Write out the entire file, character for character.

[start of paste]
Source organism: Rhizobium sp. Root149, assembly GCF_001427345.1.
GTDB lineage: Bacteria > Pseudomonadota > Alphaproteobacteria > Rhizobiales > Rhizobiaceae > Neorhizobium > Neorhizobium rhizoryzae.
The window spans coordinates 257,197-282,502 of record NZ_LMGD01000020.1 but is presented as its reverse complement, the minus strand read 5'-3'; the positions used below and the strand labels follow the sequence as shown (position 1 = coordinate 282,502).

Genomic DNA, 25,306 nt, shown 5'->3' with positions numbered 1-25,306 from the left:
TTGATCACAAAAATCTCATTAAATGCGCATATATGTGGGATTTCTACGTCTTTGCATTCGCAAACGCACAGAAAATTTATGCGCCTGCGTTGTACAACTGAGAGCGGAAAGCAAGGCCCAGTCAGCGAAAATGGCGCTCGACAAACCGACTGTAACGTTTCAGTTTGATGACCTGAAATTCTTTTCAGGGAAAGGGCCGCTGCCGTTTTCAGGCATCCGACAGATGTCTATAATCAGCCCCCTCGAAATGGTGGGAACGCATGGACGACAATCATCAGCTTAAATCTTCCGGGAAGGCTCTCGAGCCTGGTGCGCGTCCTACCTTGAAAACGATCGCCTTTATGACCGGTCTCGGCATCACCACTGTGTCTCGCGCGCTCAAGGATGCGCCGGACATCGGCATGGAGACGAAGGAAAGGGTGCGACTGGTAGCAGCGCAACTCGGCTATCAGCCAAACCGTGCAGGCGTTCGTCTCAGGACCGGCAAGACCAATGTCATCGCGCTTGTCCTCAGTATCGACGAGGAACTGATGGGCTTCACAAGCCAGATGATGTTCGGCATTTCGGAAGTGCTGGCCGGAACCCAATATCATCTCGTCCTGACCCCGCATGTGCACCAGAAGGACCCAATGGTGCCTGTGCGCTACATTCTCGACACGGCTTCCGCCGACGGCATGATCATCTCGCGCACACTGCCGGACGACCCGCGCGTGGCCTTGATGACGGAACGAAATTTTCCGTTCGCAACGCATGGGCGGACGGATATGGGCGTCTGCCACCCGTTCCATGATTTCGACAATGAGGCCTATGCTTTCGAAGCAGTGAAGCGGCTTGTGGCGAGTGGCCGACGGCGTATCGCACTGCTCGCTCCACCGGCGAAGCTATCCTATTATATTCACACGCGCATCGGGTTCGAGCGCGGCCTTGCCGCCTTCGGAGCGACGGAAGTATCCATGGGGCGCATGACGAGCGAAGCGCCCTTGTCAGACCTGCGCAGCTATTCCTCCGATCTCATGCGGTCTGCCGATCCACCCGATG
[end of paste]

Source organism: Rhizobium sp. Root149, assembly GCF_001427345.1.
GTDB lineage: Bacteria > Pseudomonadota > Alphaproteobacteria > Rhizobiales > Rhizobiaceae > Neorhizobium > Neorhizobium rhizoryzae.
The window spans coordinates 257,197-282,502 of record NZ_LMGD01000020.1 but is presented as its reverse complement, the minus strand read 5'-3'; the positions used below and the strand labels follow the sequence as shown (position 1 = coordinate 282,502).

Genomic DNA, 25,306 nt, shown 5'->3' with positions numbered 1-25,306 from the left:
TTGATCACAAAAATCTCATTAAATGCGCATATATGTGGGATTTCTACGTCTTTGCATTCGCAAACGCACAGAAAATTTATGCGCCTGCGTTGTACAACTGAGAGCGGAAAGCAAGGCCCAGTCAGCGAAAATGGCGCTCGACAAACCGACTGTAACGTTTCAGTTTGATGACCTGAAATTCTTTTCAGGGAAAGGGCCGCTGCCGTTTTCAGGCATCCGACAGATGTCTATAATCAGCCCCCTCGAAATGGTGGGAACGCATGGACGACAATCATCAGCTTAAATCTTCCGGGAAGGCTCTCGAGCCTGGTGCGCGTCCTACCTTGAAAACGATCGCCTTTATGACCGGTCTCGGCATCACCACTGTGTCTCGCGCGCTCAAGGATGCGCCGGACATCGGCATGGAGACGAAGGAAAGGGTGCGACTGGTAGCAGCGCAACTCGGCTATCAGCCAAACCGTGCAGGCGTTCGTCTCAGGACCGGCAAGACCAATGTCATCGCGCTTGTCCTCAGTATCGACGAGGAACTGATGGGCTTCACAAGCCAGATGATGTTCGGCATTTCGGAAGTGCTGGCCGGAACCCAATATCATCTCGTCCTGACCCCGCATGTGCACCAGAAGGACCCAATGGTGCCTGTGCGCTACATTCTCGACACGGCTTCCGCCGACGGCATGATCATCTCGCGCACACTGCCGGACGACCCGCGCGTGGCCTTGATGACGGAACGAAATTTTCCGTTCGCAACGCATGGGCGGACGGATATGGGCGTCTGCCACCCGTTCCATGATTTCGACAATGAGGCCTATGCTTTCGAAGCAGTGAAGCGGCTTGTGGCGAGTGGCCGACGGCGTATCGCACTGCTCGCTCCACCGGCGAAGCTATCCTATTATATTCACACGCGCATCGGGTTCGAGCGCGGCCTTGCCGCCTTCGGAGCGACGGAAGTATCCATGGGGCGCATGACGAGCGAAGCGCCCTTGTCAGACCTGCGCAGCTATTCCTCCGATCTCATGCGGTCTGCCGATCCACCCGATG